Against the sheer scale of morbidity and death due to the ongoing coronavirus disease 2019 (COVID-19) pandemic, the urgency of identifying drugs and other measures that reduce these adverse outcomes is enormous.
A new study – involving an international team of researchers from Canada, the U.S. and Brazil – describes the results of colchicine in mitigating the inflammatory storm associated with COVID-19, illustrating the drug's potential for preventing a percentage of severe and critical cases.
The team has released their findings on the medRxiv* preprint server.
The role of inflammation in COVID-19
Evidence is building up that the so-called “cytokine storm” is key in triggering severe or critical COVID-19 disease by the associated severe and systemic inflammatory damage caused by high levels of circulating cytokines on multiple organs. Drugs that prevent or regulate inflammation could thus be helpful in reducing the risk of poor outcomes in this condition.
One such drug is the corticosteroid dexamethasone, which has been found to reduce mortality in COVID-19 patients on mechanical ventilation or supplemental oxygen. Another is tocilizumab, the IL-6 receptor antagonist, which seems to effectively reduce the chances of requiring mechanical ventilation in patients hospitalized for COVID-19 pneumonia.
The mechanism of severe inflammation may be via the viral activation of the NLRP3 inflammasome, an intracellular complex of inflammatory mediators. The resulting activation of multiple interleukins leads to a cascade of inflammation. Indeed, high IL-6 levels are a marker of poor outcome in COVID-19.
The ideal anti-inflammatory in this setting would be one that is readily available, cheap and orally administered, with a good safety profile, well-tolerated, and that prevents or modulates inflammasome activation. The researchers selected colchicine for their study.
Colchicine is a powerful anti-inflammatory agent used to treat gout, coronary disease, viral pericarditis and familial Mediterranean fever. It has been found to act by preventing the polymerization of the protein called tubulin, thus inhibiting inflammasome activation, proinflammatory chemokines, and cellular adhesion molecules.
In an earlier experiment, colchicine was found to prevent the activation and recruitment of leukocytes, and thus reduce inflammatory lung injury, and respiratory failure, in acute respiratory distress syndrome (ARDS).
In the current trial, called the COLchicine CORONAvirus SARS-CoV-2 (COLCORONA) trial, the researchers studied almost 4,500 non-hospitalized patients with COVID-19 who were randomly assigned to either colchicine or placebo for 30 days. All were 40 years or above, and had one or more high-risk features such as fever, diabetes, coronary heart disease, obesity, known respiratory disease, or a high neutrophil count accompanied by a low lymphocyte count. All had been diagnosed by one of three methods: polymerase chain reaction testing on a nasopharyngeal swab, close contact with a positive family member along with suspicious symptoms, or by a clinical algorithm if symptoms were present without other obvious cause.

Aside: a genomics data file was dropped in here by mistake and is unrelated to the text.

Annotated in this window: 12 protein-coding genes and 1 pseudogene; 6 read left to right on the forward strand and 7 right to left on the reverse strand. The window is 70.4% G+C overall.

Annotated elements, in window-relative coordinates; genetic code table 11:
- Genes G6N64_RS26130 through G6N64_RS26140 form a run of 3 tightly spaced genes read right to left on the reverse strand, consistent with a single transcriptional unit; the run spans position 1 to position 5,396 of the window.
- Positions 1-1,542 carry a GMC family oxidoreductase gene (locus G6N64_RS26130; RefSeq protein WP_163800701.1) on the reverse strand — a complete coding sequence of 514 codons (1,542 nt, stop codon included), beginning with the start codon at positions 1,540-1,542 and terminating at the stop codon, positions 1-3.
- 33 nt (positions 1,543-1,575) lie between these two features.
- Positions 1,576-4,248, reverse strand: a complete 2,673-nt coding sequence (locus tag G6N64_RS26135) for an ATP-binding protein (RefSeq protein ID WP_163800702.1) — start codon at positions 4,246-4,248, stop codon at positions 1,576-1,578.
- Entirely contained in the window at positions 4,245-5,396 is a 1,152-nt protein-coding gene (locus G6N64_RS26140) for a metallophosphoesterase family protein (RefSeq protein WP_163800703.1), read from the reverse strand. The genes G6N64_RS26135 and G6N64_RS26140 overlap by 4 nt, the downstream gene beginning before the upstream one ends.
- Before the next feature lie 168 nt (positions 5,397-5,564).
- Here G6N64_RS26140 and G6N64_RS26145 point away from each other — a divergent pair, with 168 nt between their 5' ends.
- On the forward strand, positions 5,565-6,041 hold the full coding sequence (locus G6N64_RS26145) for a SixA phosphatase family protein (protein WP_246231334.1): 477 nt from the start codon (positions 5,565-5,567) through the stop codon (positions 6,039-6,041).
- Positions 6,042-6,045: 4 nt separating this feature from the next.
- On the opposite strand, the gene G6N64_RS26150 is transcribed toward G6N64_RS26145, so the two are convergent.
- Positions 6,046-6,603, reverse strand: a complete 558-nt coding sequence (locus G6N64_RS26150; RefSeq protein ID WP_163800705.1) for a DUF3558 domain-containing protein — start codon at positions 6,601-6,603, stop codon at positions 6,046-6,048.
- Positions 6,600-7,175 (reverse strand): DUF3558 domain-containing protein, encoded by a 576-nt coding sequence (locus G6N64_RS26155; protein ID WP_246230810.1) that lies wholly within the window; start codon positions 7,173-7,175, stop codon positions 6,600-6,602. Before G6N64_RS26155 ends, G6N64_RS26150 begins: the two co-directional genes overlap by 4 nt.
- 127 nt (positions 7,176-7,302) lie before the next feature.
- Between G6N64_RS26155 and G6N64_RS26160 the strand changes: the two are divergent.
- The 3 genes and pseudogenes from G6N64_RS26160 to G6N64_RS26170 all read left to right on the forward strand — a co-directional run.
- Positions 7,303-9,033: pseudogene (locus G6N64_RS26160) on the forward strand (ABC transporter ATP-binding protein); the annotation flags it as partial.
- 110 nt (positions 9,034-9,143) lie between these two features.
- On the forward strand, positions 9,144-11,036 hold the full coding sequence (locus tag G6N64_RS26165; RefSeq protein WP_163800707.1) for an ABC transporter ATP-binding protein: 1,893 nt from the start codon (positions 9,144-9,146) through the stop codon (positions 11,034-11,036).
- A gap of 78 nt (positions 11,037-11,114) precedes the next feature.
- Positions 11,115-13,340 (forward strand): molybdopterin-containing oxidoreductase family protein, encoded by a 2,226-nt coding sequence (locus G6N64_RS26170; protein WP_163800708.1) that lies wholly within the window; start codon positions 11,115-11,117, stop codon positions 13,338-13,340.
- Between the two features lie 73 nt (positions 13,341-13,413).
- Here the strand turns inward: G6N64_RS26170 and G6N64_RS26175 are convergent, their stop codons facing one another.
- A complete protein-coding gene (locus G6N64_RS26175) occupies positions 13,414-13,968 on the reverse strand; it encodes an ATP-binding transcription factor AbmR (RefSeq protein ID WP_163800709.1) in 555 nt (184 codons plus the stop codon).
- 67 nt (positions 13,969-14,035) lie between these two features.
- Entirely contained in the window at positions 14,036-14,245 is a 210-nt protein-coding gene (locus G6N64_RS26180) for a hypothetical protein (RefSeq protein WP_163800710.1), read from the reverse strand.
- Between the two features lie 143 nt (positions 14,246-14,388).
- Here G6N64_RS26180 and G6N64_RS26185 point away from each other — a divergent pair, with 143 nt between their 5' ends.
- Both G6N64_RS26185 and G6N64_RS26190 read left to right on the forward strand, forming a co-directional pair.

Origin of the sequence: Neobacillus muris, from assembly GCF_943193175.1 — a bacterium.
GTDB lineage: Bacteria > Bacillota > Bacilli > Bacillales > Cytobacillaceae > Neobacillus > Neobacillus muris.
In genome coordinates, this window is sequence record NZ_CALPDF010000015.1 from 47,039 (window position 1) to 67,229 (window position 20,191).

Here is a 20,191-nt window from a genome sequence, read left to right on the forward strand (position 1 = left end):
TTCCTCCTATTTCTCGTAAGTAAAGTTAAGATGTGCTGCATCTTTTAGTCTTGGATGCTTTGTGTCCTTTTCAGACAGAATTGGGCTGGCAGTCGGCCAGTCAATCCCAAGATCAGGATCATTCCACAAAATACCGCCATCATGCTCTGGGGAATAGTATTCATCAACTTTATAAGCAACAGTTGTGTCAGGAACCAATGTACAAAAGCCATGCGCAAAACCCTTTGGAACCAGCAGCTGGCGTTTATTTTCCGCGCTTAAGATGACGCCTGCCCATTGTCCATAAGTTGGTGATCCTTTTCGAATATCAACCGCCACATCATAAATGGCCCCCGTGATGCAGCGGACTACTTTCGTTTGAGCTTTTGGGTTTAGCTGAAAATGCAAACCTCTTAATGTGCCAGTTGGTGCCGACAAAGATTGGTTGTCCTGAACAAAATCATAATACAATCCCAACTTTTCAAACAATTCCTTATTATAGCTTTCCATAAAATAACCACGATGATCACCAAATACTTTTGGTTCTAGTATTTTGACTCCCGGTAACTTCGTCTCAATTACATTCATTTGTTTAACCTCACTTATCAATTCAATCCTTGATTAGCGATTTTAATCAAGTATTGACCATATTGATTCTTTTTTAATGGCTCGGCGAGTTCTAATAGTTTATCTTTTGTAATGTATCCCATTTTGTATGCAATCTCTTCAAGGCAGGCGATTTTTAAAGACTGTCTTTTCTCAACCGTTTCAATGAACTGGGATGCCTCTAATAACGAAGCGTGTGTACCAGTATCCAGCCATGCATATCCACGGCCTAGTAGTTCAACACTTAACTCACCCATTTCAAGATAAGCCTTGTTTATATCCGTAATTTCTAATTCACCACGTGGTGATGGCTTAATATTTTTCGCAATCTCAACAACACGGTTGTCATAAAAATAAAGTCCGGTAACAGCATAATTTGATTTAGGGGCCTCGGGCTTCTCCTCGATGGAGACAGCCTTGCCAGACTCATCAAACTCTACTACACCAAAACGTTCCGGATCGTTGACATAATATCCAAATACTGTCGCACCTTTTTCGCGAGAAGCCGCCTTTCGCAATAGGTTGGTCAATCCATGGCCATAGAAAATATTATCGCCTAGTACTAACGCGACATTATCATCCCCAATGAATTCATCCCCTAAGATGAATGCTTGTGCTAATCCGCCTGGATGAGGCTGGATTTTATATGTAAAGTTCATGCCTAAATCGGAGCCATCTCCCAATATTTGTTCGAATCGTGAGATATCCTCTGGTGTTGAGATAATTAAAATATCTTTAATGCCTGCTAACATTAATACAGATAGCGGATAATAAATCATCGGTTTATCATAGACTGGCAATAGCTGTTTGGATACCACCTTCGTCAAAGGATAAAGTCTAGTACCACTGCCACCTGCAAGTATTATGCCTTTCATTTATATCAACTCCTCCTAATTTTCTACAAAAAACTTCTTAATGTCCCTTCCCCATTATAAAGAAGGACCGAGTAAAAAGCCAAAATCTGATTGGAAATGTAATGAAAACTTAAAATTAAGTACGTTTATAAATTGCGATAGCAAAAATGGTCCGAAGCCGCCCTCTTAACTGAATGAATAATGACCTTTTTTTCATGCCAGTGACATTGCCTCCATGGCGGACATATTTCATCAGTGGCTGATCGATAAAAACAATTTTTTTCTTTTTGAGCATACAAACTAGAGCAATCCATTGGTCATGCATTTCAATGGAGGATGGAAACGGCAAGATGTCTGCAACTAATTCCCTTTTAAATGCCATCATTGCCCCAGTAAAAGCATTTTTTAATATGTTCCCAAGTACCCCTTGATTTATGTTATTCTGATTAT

Patients with kidney, neuromuscular, liver or inflammatory bowel disease were not eligible, along with those who had cancer or were already on colchicine.
The primary outcome they analyzed was the composite outcome of death or hospitalization following COVID-19.
The researchers found that 4.7% of the patients in the colchicine group died or were hospitalized, versus 5.8% in the placebo group. The odds of either outcome were therefore 21% lower in the group on colchicine. The odds of death were 44% lower, and for hospitalization 21% lower. The odds of requiring mechanical ventilation were 47% lower. None of these odds were statistically significant.
Of the total group, 4,100 patients or so had been diagnosed by PCR testing. This subgroup showed a significant reduction in the odds of hospitalization or death by 25%, as well as for hospitalization alone by 25%. The odds for death showed a trend towards reduction by 44%. The need for mechanical ventilation also showed a trend towards lower odds in the colchicine group, by 50%.
Overall, serious adverse events were lower in frequency in the colchicine group versus the placebo group, at 5% and 5%, respectively. The rates of adverse events related to the use of colchicine and placebo were 24% and around 16%, respectively. Serious gastrointestinal adverse events occurred at least once in almost a quarter and 15% of treatment and control group patients, respectively. Diarrhea was reported in 14% in the colchicine group, double that of the controls.
What are the implications?
The study thus shows a tendency towards lower rates of death and hospitalization due to COVID-19 within 30 days of initiating colchicine. The subgroup within which the diagnosis was made on the basis of PCR showed a statistically significant reduction in the primary endpoint. Treatment with colchicine reduced hospitalizations as well.
Colchicine was associated with a statistically insignificant reduction in the number of deaths and a strong trend towards lower requirement for mechanical ventilation in this subgroup. In men, and in diabetic patients, there was a strong trend towards a 40% reduction in combined deaths and hospitalizations. This may have been caused by the higher rate of disease-related events in these groups.
The study suggests that “among non-hospitalized patients with confirmed COVID-19, colchicine led to a lower rate of the composite of death or hospitalization than placebo.”
medRxiv publishes preliminary scientific reports that are not peer-reviewed and, therefore, should not be regarded as conclusive, guide clinical practice/health-related behavior, or treated as established information.